My ‘TBM’ Tools for Parkinson’s Self-management
Since being diagnosed with Parkinson’s disease (PD) in 2014, I’ve been on a quest to discover scientifically validated tools that will enable me to live better with this disabling disease. My name for this toolbox, my Parkinson’s self-management program, is TBM. “T” is for threshold management, “B” is for brain rewiring, and “M” is for mindful movement.
The tools and functions involved in my TBM practice are provided in the following table:
The worst part of life with Parkinson’s are the ugly days when neither brain nor body work. I can’t succumb to the doom-and-gloom picture painted by professionals. There has to be a way to retrain my Parkinsonian brain.
For seven years, I’ve been in the trenches battling Parkinson’s, slowing the progression, and working out the details of TBM. There has been so little help in the way of brain rehabilitation for folks like me, until now. TBM helps me manage the disease and makes life more tolerable, even during the worst of times. It’s not a cure, but I wish I had these tools when diagnosed.
Previous columns described TBM components. I expect that TBM will need to be uniquely tailored to other PD patients to be effective. As researchers work out how to apply TBM to a broad population, there are likely to be some universal strategies helpful to implementing it. Following are several support steps.
The first and most important step is commitment. I would love to say that using TBM is easy and fun, but putting it into daily practice is difficult. Relearning everything, including movements and inner reactions to the different flicker effects, is a full-time job requiring focused commitment every day.
PD challenges a patient’s ability to focus and carry out future intentions, often called executive functioning. The capacity to follow through on intent is consistently impaired in people with Parkinson’s, which is likely to have an impact on practicing TBM.
A 2015 research article published in the journal Frontiers in Human Neuroscience notes that “studies using both event-based paradigms, which require subjects to execute a delayed action at the occurrence of an environmental cue, and time-based tasks, which require subjects to execute a delayed action at the expiration of a certain time, document that PD patients perform significantly worse than healthy controls.”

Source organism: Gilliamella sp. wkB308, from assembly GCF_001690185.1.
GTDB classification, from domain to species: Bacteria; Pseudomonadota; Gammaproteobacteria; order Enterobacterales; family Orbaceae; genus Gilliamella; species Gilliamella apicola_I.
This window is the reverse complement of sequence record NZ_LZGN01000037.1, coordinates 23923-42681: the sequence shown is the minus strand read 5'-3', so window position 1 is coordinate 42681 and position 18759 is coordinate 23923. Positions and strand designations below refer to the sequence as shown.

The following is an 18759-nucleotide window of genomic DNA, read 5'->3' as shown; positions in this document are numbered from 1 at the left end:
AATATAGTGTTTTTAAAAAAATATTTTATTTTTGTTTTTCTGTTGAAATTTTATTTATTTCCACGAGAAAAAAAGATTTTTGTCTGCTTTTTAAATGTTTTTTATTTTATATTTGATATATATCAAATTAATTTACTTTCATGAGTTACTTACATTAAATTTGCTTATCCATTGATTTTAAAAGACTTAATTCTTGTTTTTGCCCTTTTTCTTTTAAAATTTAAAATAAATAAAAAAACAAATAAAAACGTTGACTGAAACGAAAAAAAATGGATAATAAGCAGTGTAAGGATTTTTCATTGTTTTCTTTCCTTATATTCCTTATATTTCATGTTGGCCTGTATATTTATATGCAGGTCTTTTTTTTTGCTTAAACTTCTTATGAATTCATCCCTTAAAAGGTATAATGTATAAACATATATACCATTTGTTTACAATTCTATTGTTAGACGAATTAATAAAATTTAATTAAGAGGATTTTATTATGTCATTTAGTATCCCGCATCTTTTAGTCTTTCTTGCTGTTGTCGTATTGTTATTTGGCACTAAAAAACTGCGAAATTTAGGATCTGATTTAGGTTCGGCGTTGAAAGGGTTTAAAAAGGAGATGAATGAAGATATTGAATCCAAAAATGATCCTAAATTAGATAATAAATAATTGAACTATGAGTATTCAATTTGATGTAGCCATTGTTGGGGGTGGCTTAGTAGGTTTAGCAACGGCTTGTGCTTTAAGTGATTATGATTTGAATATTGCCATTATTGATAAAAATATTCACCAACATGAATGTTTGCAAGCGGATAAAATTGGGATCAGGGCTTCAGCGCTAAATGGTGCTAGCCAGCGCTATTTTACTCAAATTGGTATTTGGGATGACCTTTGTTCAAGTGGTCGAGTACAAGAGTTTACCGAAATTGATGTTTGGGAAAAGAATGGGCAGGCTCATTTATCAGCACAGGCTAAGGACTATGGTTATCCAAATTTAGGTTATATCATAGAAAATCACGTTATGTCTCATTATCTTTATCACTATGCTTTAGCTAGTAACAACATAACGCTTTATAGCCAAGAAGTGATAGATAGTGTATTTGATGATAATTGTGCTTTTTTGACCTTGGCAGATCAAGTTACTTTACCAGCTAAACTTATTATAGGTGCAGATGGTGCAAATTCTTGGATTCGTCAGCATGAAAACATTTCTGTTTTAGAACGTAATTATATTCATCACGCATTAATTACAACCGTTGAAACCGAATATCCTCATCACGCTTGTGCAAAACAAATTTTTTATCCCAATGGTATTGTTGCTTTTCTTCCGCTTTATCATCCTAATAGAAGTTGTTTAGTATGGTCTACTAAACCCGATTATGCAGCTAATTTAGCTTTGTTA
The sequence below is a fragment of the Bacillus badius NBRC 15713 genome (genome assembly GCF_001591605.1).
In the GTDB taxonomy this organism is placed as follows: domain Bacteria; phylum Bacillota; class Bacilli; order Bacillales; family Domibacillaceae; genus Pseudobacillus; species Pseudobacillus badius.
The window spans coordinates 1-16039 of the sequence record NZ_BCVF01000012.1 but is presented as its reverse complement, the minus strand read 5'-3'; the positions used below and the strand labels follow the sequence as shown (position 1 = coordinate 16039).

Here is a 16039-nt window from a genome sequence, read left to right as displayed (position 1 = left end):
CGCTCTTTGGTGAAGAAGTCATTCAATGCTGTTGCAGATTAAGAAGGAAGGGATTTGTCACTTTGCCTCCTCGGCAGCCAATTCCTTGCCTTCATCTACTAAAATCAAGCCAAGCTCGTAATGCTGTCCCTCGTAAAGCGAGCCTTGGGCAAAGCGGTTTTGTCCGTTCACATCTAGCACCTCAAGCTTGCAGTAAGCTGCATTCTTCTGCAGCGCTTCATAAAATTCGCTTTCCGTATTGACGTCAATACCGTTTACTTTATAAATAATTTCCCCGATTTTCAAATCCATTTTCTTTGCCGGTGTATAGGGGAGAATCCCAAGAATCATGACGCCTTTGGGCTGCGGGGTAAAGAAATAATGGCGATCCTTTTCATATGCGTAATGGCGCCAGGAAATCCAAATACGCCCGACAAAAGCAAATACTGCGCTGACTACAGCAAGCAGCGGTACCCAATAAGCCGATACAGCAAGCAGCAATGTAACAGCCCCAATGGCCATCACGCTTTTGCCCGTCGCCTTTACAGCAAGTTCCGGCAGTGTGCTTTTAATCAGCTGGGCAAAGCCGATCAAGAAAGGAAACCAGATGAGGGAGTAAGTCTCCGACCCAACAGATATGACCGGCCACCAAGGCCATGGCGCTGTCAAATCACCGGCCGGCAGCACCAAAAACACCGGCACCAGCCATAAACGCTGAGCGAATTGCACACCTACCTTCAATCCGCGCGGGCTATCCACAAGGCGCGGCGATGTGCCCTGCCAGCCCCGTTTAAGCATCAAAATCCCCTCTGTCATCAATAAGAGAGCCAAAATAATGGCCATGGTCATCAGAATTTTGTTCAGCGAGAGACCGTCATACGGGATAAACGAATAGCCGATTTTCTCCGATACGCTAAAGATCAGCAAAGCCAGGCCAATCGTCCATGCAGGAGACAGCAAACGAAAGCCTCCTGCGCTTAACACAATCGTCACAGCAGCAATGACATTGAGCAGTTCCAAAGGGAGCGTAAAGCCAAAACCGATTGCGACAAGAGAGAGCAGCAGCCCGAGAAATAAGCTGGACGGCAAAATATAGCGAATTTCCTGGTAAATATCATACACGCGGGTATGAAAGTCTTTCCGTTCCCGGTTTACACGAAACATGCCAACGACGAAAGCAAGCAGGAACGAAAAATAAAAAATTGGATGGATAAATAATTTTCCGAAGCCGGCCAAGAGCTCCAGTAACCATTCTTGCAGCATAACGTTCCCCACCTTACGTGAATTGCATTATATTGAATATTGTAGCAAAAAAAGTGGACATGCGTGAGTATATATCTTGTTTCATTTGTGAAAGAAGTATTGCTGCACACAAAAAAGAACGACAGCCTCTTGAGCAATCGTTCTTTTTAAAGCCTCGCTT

TBM is about brain rewiring, and both patience and dogged persistence are needed to show up ready to do the work every day. Like getting the body in shape, the brain needs exercise. It’s the only way it will grow new neural pathways.
Much additional research is being done to understand these neural networks. A group of researchers studied Parkinson’s disease dementia and published their findings in the journal Brain in 2015. The abstract states that, “New treatments are slow in development because unlike the pathological process underlying the motor deficits of Parkinson’s disease, the neural mechanisms … are still poorly understood.”
With Parkinson’s, there is dysfunction in several neural networks. The abstract continues, “There is also growing recognition of the importance of cognitive rehabilitation therapies for managing dementias such as PDD. … Although the improvements seen were modest, this result … could be due to plastic effects on the underlying neural networks.”
Secondly, TBM works best with a body in shape. Doing core muscle workouts, such as boxing, tai chi, or yoga, for 10 hours a week can help with mindful movement. I build gardens, which involves lots of mindful shoveling and hauling. I use this exercise to counter the postural instability flicker. The Davis Phinney Foundation for Parkinson’s has a particularly good series on core strengthening techniques and their benefits.
A stable routine
Thirdly, TBM works best within a stable life routine, one without drama or stress. I’ve established a routine that fits my biorhythms. It’s not the same timetable most people use. Letting go of expectations that don’t fit is part of the program.
My final TBM support step is to develop strong, accurate self-awareness. A review article published in the journal Parkinson’s Disease describes a review of self-management strategies used by PD patients. Authors found seven main themes: medication management, physical exercise, self-monitoring techniques, psychological strategies, maintaining independence, encouraging social engagement, and providing knowledge and information.
These are important, similar to the CHRONDI Creed developed in my book, “Possibilities with Parkinson’s: A Fresh Look.” TBM goes one step further in specifically retraining my Parkinsonian brain.
TBM isn’t easy, but it is effective in my life and offers hope when this ugly, progressive illness makes me run the gauntlet of suffering. TBM has changed my life from horrible to pretty good — most of the time.
Note: Parkinson’s News Today is strictly a news and information website about the disease. It does not provide medical advice, diagnosis or treatment. This content is not intended to be a substitute for professional medical advice, diagnosis, or treatment. Always seek the advice of your physician or another qualified health provider with any questions you may have regarding a medical condition. Never disregard professional medical advice or delay in seeking it because of something you have read on this website. The opinions expressed in this column are not those of Parkinson’s News Today or its parent company, BioNews, and are intended to spark discussion about issues pertaining to Parkinson’s disease.